So hopefully you'd have some ownership of ideas by then, which is what I mean by a track record. WhiteHat, I sent you a PM regarding this topic. Please take a look when you get the chance I hate you because you could not describe my situation any better regarding everything mentioned. I've found it extremely hard to get my foot in the door despite what I think has been a better experience. I've had to learn everything ravenous posted by myself and almost everything he says is correct in my view.

Probably a tad light. Ravenous, this must be the 5th post I've read about you hating on target school kids. This is clearly something personal, stop hating. They frequently wear their class jackets to boston bars, strutting and acting like they own the joint. They just ooze success, confidence, swagger, basically attributes of alpha males. This is the dream. Glad it got brought back up to the front or else I wouldn't have ever seen it. I have a pretty strong predisposition toward quality of life when thinking about the future Or should I definitely try to break in to one of the more well known shops?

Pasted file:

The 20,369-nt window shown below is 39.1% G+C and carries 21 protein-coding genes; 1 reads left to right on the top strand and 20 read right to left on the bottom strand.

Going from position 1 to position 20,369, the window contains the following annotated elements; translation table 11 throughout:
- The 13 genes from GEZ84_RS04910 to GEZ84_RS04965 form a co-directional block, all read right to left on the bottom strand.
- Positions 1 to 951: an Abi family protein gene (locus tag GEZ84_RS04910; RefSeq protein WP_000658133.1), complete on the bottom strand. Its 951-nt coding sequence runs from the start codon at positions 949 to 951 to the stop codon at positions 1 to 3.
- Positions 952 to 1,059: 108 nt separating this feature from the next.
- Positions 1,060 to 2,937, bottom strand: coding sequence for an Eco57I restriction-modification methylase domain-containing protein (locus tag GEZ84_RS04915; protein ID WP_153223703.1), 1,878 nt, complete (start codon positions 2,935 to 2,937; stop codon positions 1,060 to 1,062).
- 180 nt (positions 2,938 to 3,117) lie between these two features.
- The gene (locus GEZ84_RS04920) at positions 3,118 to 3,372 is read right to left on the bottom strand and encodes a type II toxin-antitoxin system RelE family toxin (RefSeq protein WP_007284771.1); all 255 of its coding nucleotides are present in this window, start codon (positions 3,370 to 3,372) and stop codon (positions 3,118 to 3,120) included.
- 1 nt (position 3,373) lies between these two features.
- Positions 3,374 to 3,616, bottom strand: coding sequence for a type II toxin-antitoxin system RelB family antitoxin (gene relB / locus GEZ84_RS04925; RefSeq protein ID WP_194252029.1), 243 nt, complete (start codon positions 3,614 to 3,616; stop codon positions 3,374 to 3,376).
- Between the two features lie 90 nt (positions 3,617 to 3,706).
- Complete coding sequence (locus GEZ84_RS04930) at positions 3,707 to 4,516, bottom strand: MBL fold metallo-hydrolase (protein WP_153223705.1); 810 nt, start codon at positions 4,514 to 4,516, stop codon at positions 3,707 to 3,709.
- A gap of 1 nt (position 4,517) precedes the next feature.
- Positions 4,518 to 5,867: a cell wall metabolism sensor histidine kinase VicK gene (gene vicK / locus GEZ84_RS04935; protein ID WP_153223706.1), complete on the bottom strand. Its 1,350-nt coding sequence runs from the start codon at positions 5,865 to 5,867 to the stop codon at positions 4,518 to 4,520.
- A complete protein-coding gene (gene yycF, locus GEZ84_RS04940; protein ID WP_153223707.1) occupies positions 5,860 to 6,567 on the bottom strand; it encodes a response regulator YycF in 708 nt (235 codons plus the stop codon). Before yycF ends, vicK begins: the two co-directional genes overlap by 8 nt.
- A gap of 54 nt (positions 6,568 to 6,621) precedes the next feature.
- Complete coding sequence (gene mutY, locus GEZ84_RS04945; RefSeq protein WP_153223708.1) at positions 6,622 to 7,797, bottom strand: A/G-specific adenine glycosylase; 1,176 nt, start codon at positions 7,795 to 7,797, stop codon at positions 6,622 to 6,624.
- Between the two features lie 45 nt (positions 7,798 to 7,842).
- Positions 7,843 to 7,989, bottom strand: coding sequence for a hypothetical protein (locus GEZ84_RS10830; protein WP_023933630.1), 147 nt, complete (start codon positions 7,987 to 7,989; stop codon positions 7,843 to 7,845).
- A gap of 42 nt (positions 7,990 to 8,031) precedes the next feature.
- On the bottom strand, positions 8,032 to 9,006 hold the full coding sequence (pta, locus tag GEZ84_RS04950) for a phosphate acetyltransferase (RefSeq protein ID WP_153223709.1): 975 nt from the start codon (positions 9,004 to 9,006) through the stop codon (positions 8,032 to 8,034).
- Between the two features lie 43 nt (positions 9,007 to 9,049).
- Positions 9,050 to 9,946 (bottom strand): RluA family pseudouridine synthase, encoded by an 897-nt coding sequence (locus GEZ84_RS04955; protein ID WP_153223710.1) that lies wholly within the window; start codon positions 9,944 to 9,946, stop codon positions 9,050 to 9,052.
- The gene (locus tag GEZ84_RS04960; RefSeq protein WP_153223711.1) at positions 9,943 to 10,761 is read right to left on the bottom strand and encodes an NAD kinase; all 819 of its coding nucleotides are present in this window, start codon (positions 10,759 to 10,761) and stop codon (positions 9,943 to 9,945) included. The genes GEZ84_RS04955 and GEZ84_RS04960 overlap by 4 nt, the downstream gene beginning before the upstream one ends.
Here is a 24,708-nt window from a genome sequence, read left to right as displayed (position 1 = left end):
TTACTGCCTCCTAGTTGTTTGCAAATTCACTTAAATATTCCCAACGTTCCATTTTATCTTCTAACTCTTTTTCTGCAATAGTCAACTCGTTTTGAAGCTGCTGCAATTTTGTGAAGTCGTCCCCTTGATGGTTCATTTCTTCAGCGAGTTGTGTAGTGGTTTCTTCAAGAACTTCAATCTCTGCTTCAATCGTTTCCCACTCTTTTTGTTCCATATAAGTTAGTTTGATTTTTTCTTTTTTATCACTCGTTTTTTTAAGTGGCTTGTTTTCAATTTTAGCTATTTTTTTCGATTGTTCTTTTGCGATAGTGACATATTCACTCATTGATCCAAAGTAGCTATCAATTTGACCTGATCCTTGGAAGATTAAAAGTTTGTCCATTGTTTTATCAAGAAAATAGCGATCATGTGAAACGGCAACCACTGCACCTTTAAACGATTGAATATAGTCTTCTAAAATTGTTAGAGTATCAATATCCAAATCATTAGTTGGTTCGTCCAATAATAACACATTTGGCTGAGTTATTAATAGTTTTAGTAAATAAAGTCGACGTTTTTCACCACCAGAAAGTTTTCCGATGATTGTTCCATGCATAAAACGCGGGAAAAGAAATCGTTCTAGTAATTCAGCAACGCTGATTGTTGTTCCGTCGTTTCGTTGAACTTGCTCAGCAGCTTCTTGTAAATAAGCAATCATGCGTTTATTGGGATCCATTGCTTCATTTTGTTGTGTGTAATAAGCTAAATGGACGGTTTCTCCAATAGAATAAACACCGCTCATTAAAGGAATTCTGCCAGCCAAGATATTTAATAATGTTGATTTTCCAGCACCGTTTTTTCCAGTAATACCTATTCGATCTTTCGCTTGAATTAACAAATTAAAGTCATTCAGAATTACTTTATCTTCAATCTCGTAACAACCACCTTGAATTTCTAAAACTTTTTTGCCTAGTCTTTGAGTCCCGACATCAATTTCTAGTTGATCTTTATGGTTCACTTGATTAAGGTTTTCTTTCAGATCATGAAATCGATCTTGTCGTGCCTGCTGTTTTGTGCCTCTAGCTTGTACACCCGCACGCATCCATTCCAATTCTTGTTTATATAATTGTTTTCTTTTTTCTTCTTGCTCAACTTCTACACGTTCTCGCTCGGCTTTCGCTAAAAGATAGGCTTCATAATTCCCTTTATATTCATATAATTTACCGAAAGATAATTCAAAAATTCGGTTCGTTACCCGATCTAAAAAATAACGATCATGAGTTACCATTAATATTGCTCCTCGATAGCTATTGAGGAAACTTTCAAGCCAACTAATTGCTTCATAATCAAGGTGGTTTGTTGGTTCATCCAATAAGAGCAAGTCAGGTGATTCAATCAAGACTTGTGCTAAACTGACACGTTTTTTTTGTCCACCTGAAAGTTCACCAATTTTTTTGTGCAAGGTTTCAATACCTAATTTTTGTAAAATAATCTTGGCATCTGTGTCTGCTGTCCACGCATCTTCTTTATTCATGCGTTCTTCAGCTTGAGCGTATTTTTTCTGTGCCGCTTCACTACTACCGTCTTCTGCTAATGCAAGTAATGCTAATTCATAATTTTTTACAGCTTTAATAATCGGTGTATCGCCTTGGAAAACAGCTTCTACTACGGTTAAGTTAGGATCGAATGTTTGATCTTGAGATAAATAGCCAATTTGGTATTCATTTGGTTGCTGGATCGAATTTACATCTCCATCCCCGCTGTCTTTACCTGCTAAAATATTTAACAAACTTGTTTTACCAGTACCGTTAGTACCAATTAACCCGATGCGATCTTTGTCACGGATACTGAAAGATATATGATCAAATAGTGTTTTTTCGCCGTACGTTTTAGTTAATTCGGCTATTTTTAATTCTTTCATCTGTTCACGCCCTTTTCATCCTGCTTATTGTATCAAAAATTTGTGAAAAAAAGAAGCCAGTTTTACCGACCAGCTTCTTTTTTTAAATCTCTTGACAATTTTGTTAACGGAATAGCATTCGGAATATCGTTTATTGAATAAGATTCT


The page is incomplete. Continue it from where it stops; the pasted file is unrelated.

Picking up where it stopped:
The only thing that worries me about option 1 is that turnover is low and it seems like progression could be pretty slow. Even if I'm killing it at a smaller shop it could take a long time to make the jump to a decision-making position and, bc of the lesser prestige, I'm kind of limiting myself in external opportunities. Even if you're "killing it" at a small shop? Also, long time to jump to a decision-making position at a small shop?

It took me years to get the hang of things with limited guidance but now I definitely affect portfolio positions and construction in a big way. Out of my last 5 stock picks, my boss has never even looked at 4 before. I'll say that the PM gets much more comfortable with your picks if you do well. My stock picks have been going through much easier last year as some of my highest conviction picks have panned out really well ex: It was a brutal to pitch but everything has panned out almost exactly like I expected better.

That took a while to get through, but as a result of that plus another few picks my last relatively high conviction pick got through in days. So in essence, if you "kill it" at a small shop and know what you're doing you will be driving decisions. Sucks when you want to lateral and comp probably won't follow as well as your performance but it is really cool to be in the driving seat albeit with oversight.